Skate skis for this tend to be a bit smaller than the classic equivalents. They are also designed to have more torsional resistance–a ski’s ability to resist twisting–to assist with your skiing. This helps prevent the skis from twisting and allows you to work less to gain more momentum.
What is Light Touring?
Light Touring is for those who are feeling a bit more adventurous and want to try going off the beaten path. This isn’t to say that you can just venture off into any kind of terrain, but you can still go off-path without having to stick to the tracks of well-groomed snow.
Light touring skis are designed to be a bit heavier and wider than those of the classic variety. This allows them to be steady enough to work on slightly rougher terrain. However, you won’t be able to head out onto very rough terrain or steep slopes with these skis. It is called light touring, after all.
Discipline Two: Telemark Skiing
Another discipline under the definition of what is nordic skiing is Telemark skiing. Telemark skiing is like a cross between alpine skiing and cross-country skiing. The equipment is sturdier and heavier to allow you to move on more off-piste (off-trail) terrain. This way you can experience the backcountry setting and be able to ski not only in rougher terrain but also on steep inclines. As is the case with Nordic skiing, the Telemark skis have a free heel system in place so skiing downhill requires some effort to turn. It is doable, though, with enough practice, and this turning technique is often called the Telemark turn for its unique nature.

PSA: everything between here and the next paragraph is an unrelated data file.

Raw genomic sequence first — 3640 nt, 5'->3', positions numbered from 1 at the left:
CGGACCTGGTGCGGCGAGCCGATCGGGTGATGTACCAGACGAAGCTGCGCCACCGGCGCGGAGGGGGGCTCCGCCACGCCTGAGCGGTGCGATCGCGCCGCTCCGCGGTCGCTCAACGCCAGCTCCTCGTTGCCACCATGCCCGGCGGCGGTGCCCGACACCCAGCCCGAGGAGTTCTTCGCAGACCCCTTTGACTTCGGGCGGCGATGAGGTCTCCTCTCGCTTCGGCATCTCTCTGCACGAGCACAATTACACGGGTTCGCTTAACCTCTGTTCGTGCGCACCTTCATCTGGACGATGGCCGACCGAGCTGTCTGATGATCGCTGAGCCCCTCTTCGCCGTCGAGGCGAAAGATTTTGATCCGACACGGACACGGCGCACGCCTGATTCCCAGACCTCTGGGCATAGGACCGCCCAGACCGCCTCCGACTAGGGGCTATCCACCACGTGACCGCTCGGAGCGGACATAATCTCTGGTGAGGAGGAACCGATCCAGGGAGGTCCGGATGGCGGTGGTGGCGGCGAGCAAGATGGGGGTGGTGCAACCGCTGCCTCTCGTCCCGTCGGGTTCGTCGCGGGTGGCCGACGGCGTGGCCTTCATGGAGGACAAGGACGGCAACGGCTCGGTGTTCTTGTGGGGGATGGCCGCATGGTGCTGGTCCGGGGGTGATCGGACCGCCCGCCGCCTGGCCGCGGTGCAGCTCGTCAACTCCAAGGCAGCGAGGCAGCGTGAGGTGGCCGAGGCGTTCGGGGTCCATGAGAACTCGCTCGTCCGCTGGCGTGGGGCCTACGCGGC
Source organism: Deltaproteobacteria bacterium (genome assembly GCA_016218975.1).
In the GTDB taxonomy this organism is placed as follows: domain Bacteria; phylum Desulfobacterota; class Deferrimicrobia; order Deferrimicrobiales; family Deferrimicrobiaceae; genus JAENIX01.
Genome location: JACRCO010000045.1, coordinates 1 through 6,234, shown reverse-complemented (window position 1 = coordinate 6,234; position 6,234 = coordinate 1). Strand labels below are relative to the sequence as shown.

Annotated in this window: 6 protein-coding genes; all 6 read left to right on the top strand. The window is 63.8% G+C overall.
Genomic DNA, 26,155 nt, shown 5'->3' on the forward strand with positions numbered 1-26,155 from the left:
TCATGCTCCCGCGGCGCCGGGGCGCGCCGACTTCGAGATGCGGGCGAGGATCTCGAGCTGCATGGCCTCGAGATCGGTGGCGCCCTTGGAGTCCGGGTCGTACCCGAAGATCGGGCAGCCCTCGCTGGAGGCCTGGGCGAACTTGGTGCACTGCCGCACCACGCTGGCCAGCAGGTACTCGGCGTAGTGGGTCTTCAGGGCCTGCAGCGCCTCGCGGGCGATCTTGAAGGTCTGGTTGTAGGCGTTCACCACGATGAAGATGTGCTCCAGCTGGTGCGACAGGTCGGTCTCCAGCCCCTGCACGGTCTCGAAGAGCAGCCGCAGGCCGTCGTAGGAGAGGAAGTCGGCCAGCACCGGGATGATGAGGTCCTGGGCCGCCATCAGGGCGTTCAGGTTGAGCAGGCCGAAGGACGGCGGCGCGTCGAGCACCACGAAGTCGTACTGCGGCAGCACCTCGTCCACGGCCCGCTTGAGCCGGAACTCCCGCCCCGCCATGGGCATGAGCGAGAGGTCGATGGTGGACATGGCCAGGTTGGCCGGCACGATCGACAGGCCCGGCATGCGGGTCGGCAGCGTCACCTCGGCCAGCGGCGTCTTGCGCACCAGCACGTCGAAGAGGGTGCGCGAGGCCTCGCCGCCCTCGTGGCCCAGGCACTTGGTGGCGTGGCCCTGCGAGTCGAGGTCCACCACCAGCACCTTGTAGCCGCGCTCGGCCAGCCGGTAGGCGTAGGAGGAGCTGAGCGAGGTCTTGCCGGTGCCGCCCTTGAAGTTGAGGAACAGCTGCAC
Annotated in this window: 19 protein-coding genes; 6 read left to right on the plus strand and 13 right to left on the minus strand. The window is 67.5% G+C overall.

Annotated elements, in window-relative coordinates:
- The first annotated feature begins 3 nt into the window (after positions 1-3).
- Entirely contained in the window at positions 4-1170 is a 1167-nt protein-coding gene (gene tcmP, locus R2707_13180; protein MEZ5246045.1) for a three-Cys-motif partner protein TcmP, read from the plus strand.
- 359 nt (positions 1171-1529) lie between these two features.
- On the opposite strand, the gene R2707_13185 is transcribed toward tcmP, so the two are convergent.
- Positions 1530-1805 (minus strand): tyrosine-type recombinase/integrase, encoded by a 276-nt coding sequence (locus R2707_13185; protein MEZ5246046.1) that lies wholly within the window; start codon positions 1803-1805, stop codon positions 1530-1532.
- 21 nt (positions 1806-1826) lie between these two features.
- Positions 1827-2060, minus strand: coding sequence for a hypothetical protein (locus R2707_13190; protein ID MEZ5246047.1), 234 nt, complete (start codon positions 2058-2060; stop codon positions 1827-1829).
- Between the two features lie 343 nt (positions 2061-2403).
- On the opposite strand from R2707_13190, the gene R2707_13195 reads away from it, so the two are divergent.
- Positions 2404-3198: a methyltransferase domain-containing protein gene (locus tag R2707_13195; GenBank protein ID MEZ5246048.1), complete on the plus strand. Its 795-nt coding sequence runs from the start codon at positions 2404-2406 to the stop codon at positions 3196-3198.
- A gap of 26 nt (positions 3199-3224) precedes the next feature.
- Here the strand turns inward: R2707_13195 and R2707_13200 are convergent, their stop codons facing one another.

Telemark vs nordic skiing
Telemark skiing and cross-country skiing are both forms of Nordic skiing, but they differ in how they navigate ungroomed terrain. Cross-country skiers have limited options for ascending, while telemark skis can handle steeper terrain.
Discipline Three: Alpine Touring
Alpine Touring is the final of the three disciplines of Nordic skiing. Alpine Touring is very similar to Telemark skiing in that they’re both designed with the same purpose in mind: to ski in the wilderness and move up and down slopes for more adventure when skiing. The main difference between these two disciplines is the equipment.
Now Nordic skiing is differentiated from other types of skiing because it has free-heel bindings instead of the heel-and-toe bindings you see in alpine skiing. However, the Alpine Touring skis have a special little feature attached to them. When going uphill and on flat surfaces, they are free-heel bindings just like usual, but when going downhill they have a special mechanism to lock in the heel as well, making them functionally identical to alpine skis. Of the three disciplines, this one is best suited for skiing downhill, though some people opt for using the Telemark method instead. Either way, if you’re looking for backcountry skis for skiing downhill, it would be best to go with Telemark skis or Alpine Touring skis.
Nordic Skiing In the Olympics
What is Nordic skiing in the Olympics? Nordic skiing is recognized in professional competitions and in the Olympic games, there are a total of four different events considered to be Nordic skiing because each event uses free-heel bindings. I will quickly go over the events below. If you are interested in more details, head to the Olympics website.